Do You Need A Living Will?
We know a Will only operates when someone has died. What happens if they are alive but cannot manage their affairs?A document known as a Living Will can solve this problem
As we all age the prospect of organising our financial affairs becomes more relevant than it might be in earlier years. A number of factors pushes us towards this in our daily lives. We may see elderly parents and how their lives are managed. There may be a need for ongoing care and this has to be organised either by the State if there are no immediate dependents or by a family if the elderly person has one.
Up to recently the main emphasis was to get people to make a Will in relation to what their wishes were for their property and assets after their time. In Ireland it is estimated there are fewer than 30% of the population with a valid Will. With people living longer each person considering making a Will should lay out some idea about their longterm care. What happens if they are no longer capable of managing their affairs while they are still alive? Every solicitor has stories about where somebody gets some debilitating illness such as a stroke and they are unable to make arrangements as to how to manage their financial affairs . For this reason it is always better at the time of making a Will to layout provisions what is to be done in relation to their management if they are suffering from any mental or physical condition.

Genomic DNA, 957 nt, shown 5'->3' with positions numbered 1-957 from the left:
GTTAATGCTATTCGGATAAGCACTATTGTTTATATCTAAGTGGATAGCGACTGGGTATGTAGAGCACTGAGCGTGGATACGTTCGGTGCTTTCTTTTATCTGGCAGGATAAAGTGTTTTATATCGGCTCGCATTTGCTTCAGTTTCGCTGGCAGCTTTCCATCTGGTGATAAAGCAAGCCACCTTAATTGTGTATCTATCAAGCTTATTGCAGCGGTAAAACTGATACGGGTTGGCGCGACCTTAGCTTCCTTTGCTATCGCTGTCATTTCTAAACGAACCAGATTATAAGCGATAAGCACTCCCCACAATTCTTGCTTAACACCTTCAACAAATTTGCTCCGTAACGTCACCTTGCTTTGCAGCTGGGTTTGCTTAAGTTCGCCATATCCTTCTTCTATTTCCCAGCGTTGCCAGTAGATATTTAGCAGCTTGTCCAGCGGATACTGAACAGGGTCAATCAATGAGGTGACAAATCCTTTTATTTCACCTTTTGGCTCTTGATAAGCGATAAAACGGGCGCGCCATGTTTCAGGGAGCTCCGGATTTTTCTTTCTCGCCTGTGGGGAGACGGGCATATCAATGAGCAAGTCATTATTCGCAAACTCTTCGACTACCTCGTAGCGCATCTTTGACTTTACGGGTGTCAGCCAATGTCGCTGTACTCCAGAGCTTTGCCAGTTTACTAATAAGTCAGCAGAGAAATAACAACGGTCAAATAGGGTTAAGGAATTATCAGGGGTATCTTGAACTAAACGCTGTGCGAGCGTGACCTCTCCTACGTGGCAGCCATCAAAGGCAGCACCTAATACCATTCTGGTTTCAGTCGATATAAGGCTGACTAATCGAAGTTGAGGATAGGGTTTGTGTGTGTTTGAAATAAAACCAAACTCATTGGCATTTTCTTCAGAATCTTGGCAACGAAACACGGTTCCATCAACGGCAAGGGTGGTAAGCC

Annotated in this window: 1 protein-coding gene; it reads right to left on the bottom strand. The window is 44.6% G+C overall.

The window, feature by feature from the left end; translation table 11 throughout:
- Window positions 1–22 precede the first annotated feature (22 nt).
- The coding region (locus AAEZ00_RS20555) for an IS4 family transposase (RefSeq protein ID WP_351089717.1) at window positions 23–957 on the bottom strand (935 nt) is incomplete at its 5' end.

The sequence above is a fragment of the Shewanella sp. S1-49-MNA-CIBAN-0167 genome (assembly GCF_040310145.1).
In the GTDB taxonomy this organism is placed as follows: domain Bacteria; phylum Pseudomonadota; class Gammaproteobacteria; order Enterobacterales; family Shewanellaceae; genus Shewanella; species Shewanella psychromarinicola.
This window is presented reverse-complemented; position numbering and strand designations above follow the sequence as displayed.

The increase in Alzheimer’s among the population has been noticeable in the past 20 years. These people can no longer provide for themselves and provision must be made for their care and maintenance.
The purpose of a Living Will is that it directs the family and any medical advisers what is to be done in the event of reduced mental capacity. It makes healthcare decisions described in the document signed by the person while they are in good health.
It can outline that you refuse any medical or surgical treatment if it is aimed at needlessly prolonging or sustaining your life. I’m sure we all know of cases where someone diagnosed with some terminal disease has spent the last months of their life going through various types of treatment rather than spending time with the family in their own familiar surroundings. Clear instructions can be laid out in a Living Will.
You can also nominate a trusted person to be consulted about your medical treatment if you’re not able to give instructions yourself.
You can always revoke any Living Will during your lifetime if you change your mind about any aspect of it. There is no great procedure in organising and signing such a Living Will. We recommend that you should have one.
It is as important as a Last Will covering your affairs after you die.
Don’t put it on the long finger!